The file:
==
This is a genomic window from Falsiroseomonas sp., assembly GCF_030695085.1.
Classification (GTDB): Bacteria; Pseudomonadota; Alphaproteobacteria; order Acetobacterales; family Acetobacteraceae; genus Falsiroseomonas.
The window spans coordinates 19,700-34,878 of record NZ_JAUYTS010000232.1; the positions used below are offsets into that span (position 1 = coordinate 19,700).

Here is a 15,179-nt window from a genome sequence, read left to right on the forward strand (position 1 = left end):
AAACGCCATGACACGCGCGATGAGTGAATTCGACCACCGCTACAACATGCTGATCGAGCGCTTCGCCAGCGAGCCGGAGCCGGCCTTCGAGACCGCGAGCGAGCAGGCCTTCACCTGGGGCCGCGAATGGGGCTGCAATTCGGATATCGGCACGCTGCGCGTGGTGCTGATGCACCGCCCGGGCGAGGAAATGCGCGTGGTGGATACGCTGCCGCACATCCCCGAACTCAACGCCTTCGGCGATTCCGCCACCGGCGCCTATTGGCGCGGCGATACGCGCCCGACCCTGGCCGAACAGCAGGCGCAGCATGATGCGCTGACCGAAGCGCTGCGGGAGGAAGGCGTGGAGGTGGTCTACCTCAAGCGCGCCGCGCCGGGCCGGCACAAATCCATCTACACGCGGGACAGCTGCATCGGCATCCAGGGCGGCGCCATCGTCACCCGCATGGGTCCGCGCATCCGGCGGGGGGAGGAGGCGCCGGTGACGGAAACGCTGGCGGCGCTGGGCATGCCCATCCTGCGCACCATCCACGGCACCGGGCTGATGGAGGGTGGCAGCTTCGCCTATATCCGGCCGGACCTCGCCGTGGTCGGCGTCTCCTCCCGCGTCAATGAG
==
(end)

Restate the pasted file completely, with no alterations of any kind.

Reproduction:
This is a genomic window from Falsiroseomonas sp., assembly GCF_030695085.1.
Classification (GTDB): Bacteria; Pseudomonadota; Alphaproteobacteria; order Acetobacterales; family Acetobacteraceae; genus Falsiroseomonas.
The window spans coordinates 19,700-34,878 of record NZ_JAUYTS010000232.1; the positions used below are offsets into that span (position 1 = coordinate 19,700).

Here is a 15,179-nt window from a genome sequence, read left to right on the forward strand (position 1 = left end):
AAACGCCATGACACGCGCGATGAGTGAATTCGACCACCGCTACAACATGCTGATCGAGCGCTTCGCCAGCGAGCCGGAGCCGGCCTTCGAGACCGCGAGCGAGCAGGCCTTCACCTGGGGCCGCGAATGGGGCTGCAATTCGGATATCGGCACGCTGCGCGTGGTGCTGATGCACCGCCCGGGCGAGGAAATGCGCGTGGTGGATACGCTGCCGCACATCCCCGAACTCAACGCCTTCGGCGATTCCGCCACCGGCGCCTATTGGCGCGGCGATACGCGCCCGACCCTGGCCGAACAGCAGGCGCAGCATGATGCGCTGACCGAAGCGCTGCGGGAGGAAGGCGTGGAGGTGGTCTACCTCAAGCGCGCCGCGCCGGGCCGGCACAAATCCATCTACACGCGGGACAGCTGCATCGGCATCCAGGGCGGCGCCATCGTCACCCGCATGGGTCCGCGCATCCGGCGGGGGGAGGAGGCGCCGGTGACGGAAACGCTGGCGGCGCTGGGCATGCCCATCCTGCGCACCATCCACGGCACCGGGCTGATGGAGGGTGGCAGCTTCGCCTATATCCGGCCGGACCTCGCCGTGGTCGGCGTCTCCTCCCGCGTCAATGAG